Maintain the beauty and increase the life of your carpet
- Prevent dirt from collecting on your carpet.
- Use mats at all entrances and clean them frequently.
- Vacuum frequently. Make sure to vary the direction that you vacuum to avoid wear.
- Clean up food and drink spills as quickly as possible. Even tap water can cause discoloration if you allow it to set.
- Change traffic patterns. Rotate furniture, so that people have to alter their path throughout the room.
- To prevent fading, avoid long hours of direct sunlight on carpet by closing blinds or shades periodically. Select a lighter colored carpet in sun-drenched rooms to minimize fading.
- Place glides under heavy furniture to combat crushing. Rotate furniture to give carpet a rest.
- Animals: Vacuum often and use deodorizer on previous “accident” sites. Some animals will have repeat “accidents” because they are drawn to the smell.
- Replace air filters frequently on your heating and cooling system to prevent dust and other airborne particles from settling on your carpet.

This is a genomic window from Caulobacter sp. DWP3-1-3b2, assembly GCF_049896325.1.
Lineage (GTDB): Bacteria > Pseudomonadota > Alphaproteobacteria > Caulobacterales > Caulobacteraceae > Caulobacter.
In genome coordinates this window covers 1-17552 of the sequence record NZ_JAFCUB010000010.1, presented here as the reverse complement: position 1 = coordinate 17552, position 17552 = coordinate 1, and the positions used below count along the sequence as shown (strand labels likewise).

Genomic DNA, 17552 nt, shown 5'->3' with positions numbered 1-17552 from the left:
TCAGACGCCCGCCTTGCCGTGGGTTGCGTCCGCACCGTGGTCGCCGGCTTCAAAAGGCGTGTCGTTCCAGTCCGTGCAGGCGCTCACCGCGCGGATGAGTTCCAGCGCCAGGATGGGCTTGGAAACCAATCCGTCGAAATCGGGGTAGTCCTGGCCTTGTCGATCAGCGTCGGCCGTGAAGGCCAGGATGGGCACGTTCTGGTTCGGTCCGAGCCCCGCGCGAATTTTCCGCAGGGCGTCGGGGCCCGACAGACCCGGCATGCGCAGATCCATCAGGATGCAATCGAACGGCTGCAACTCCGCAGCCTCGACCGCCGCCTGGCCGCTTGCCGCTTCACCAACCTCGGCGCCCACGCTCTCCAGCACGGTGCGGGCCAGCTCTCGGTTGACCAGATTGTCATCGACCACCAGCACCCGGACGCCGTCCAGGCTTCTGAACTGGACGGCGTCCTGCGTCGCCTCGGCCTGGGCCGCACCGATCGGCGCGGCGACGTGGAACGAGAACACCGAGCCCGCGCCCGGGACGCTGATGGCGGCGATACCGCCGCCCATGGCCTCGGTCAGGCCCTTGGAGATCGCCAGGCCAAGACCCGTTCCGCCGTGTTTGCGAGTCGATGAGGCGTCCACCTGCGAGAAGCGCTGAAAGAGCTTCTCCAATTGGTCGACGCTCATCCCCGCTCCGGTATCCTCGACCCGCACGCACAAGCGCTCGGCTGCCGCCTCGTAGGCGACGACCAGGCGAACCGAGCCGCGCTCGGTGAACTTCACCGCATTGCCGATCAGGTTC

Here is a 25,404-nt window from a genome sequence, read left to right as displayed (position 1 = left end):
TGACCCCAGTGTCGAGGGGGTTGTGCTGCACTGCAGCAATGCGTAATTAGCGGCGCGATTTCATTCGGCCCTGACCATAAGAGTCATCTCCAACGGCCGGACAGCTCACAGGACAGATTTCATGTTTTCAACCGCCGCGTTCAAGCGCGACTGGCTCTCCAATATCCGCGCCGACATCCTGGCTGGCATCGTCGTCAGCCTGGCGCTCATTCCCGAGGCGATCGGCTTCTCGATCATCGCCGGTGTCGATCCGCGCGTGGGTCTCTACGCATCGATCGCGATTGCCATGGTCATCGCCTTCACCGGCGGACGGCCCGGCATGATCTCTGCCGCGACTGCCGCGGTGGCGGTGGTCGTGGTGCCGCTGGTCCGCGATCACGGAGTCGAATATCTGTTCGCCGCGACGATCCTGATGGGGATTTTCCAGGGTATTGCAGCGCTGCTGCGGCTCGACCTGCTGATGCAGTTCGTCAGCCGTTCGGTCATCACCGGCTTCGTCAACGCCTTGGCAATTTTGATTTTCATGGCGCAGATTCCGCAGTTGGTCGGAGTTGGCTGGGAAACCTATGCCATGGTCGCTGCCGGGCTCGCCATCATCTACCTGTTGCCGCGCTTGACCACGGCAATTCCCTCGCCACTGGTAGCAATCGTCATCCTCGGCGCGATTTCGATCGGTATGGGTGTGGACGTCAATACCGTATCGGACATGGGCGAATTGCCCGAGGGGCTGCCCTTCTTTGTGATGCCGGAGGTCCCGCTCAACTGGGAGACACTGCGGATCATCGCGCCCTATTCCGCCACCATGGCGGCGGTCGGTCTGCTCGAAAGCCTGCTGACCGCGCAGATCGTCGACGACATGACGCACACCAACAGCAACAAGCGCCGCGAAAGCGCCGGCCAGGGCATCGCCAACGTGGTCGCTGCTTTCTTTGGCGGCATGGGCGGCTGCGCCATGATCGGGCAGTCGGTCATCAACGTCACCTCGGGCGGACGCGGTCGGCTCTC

Pittsburgh Carpet Installation: Carpet Seam Visibility
Seam visibility often depends on factors beyond the carpet installer’s control, including: Carpet color, style, construction, room orientation and room lighting
What Is Seam Peaking?
Seam peaking is a very slight rise, 1/16”or less, of carpet occurring at the seam. Seam peaking results from power stretching, a necessary part of proper carpet installation. Carpet backing is elastic and will readily stretch in any direction. The seaming tape used to join carpet is not elastic but designed to be rigid and hold the carpet edges firmly together. When carpet backing is stretched, tension aligns along the center of the backing. Where seaming tape is bonded to the underside of the backing, all the tension aligns through the tape in that area instead of through the backing. When this happens, the center of the thin tape lines up with the center of the thicker carpet backing, thereby lifting the tape upward approximately half the distance of the backing thickness. The thicker the backing, the more the seaming tape rises, and the greater the resulting seam “peak.” Wider seaming tape can reduce but not eliminate seam peaking.